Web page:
MAF 512 - Aquaculture Management, Prof. Daniel Benetti
The course program will cover criteria for site and species selection, facilities design, levels of management intensity and risk assessment. Manpower requirement ar all operational levels and labor costs will be examined, as well as auxiliary industries, including feeds, fertilizers, chemicals,materials and equipment needed. Additional infrastructure inputs necessary for project development such as transportation, electricity, refrigeration and processing plants, will also be addressed.
An overview of culture systems used for production will be presented in order to demonstrate different management approaches. The potentials and constraints of aquaculture operational systems will be examined. Concepts of efficiency and the use of available resources will be addressed with respect to increased productivity and maximum resource utilization. Strategies for project development such as R&D, pilot-scale operations and expansion to commercial production will be studied. Environmental issues will be evaluated in regards to the development of sustainable, environmentally-friendly aquaculture industry.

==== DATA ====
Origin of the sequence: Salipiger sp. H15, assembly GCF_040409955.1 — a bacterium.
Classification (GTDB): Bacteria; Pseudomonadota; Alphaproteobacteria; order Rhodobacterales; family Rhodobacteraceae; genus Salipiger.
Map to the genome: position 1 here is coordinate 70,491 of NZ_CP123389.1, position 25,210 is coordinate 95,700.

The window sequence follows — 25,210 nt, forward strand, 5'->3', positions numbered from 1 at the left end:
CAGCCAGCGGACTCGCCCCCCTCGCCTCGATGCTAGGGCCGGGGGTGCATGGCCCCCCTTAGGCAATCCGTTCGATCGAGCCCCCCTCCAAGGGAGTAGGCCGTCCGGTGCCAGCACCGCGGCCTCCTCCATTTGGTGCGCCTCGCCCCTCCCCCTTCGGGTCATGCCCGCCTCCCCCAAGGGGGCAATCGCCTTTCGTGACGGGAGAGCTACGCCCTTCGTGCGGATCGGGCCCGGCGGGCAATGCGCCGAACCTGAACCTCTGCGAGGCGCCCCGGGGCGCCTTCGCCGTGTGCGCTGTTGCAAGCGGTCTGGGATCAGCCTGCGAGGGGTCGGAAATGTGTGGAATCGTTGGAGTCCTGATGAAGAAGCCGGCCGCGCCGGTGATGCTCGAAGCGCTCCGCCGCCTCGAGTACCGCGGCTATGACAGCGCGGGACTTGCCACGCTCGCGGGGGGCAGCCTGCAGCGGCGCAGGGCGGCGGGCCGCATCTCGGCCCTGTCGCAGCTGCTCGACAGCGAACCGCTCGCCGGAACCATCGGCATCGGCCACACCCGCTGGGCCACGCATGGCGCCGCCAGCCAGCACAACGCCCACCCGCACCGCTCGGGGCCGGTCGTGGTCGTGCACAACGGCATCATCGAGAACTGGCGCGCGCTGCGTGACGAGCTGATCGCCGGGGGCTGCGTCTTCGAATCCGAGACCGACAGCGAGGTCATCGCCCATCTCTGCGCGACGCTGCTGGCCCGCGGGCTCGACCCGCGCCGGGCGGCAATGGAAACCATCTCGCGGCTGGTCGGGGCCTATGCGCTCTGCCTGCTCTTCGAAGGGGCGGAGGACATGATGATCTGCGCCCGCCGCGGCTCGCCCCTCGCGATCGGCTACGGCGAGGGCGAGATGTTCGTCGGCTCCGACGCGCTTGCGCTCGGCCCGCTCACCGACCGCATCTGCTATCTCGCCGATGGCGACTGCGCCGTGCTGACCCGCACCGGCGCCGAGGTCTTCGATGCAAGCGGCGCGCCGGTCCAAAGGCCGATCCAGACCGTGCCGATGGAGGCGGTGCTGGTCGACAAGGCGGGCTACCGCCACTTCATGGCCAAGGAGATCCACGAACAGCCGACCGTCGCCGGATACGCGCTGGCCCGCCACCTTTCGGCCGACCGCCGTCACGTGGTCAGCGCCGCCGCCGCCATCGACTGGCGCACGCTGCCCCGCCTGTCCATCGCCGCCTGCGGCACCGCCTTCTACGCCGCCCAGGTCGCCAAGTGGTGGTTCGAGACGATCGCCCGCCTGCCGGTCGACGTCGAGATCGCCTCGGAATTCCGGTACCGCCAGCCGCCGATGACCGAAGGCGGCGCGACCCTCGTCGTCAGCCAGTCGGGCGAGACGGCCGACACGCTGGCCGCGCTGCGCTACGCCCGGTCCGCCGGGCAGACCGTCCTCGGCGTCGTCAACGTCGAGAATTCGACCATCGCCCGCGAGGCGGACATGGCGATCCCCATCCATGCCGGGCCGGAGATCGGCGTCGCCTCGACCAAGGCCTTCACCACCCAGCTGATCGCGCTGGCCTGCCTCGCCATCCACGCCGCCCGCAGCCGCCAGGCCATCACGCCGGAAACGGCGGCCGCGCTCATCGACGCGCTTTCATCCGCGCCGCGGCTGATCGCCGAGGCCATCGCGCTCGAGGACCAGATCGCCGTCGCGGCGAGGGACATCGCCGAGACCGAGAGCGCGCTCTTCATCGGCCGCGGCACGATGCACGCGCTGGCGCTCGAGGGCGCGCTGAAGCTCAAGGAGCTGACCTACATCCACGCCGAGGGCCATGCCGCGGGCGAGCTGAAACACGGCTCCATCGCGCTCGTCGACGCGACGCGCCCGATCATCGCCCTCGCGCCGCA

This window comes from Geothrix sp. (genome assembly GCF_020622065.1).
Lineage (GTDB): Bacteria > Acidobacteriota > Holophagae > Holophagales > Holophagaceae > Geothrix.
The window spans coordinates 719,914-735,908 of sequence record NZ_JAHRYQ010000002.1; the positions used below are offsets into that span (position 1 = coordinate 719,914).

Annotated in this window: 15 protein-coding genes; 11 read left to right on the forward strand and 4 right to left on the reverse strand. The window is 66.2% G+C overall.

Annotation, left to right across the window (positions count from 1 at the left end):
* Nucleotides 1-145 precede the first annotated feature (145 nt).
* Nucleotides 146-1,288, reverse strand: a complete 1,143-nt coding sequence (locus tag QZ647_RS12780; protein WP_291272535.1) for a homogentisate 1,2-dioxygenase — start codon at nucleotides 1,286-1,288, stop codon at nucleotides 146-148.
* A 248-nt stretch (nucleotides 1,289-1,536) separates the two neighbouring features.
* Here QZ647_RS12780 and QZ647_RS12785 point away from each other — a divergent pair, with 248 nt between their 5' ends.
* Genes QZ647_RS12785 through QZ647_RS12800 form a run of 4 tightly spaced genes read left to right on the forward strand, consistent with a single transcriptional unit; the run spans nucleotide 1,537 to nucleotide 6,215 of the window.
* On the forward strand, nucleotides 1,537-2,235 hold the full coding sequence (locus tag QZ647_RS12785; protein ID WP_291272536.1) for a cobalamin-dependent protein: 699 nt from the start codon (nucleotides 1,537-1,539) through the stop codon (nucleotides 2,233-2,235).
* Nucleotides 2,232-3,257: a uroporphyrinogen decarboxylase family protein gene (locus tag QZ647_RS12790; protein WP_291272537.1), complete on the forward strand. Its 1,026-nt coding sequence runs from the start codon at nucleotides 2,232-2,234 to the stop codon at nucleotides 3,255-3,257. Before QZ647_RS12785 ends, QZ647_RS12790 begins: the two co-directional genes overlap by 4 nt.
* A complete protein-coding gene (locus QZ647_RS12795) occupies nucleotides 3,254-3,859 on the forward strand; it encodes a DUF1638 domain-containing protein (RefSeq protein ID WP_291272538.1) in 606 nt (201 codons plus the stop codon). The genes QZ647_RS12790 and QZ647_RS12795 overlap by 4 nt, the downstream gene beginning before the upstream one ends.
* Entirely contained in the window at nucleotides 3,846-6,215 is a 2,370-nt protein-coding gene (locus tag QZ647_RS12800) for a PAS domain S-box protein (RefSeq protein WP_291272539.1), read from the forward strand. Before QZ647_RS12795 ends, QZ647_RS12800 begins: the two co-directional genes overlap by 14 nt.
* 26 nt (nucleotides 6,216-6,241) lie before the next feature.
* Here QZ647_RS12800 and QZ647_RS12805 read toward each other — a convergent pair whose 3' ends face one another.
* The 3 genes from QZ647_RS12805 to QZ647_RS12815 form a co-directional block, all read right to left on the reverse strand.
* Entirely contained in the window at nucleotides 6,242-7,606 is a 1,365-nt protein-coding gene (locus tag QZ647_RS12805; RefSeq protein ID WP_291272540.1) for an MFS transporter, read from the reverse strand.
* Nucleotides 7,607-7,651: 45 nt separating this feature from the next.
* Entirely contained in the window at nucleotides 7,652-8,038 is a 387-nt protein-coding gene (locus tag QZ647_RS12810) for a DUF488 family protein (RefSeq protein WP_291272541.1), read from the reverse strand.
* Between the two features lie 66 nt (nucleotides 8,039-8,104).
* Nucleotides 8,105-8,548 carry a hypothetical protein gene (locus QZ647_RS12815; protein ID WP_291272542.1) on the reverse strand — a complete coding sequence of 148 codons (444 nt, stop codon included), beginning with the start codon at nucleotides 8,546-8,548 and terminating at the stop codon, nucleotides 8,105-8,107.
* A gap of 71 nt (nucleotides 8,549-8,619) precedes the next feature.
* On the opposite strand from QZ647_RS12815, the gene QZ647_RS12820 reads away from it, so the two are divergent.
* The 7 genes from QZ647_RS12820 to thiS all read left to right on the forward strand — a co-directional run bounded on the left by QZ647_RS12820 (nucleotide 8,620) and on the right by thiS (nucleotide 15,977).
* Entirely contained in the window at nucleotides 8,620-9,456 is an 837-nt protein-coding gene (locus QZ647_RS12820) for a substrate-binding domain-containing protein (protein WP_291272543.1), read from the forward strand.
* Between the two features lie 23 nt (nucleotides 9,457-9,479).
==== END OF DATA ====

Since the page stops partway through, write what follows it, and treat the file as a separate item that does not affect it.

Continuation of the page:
Students will learn how to make aquaculture business and production plans and to identify and organize the available resources for developing both government and private aquaculture projects. The preparation of projects and grant proposals will be outlined. The course will provide the necessary background information to enable students to work in the future as managers. Consultants or extension workers in aquaculture operations.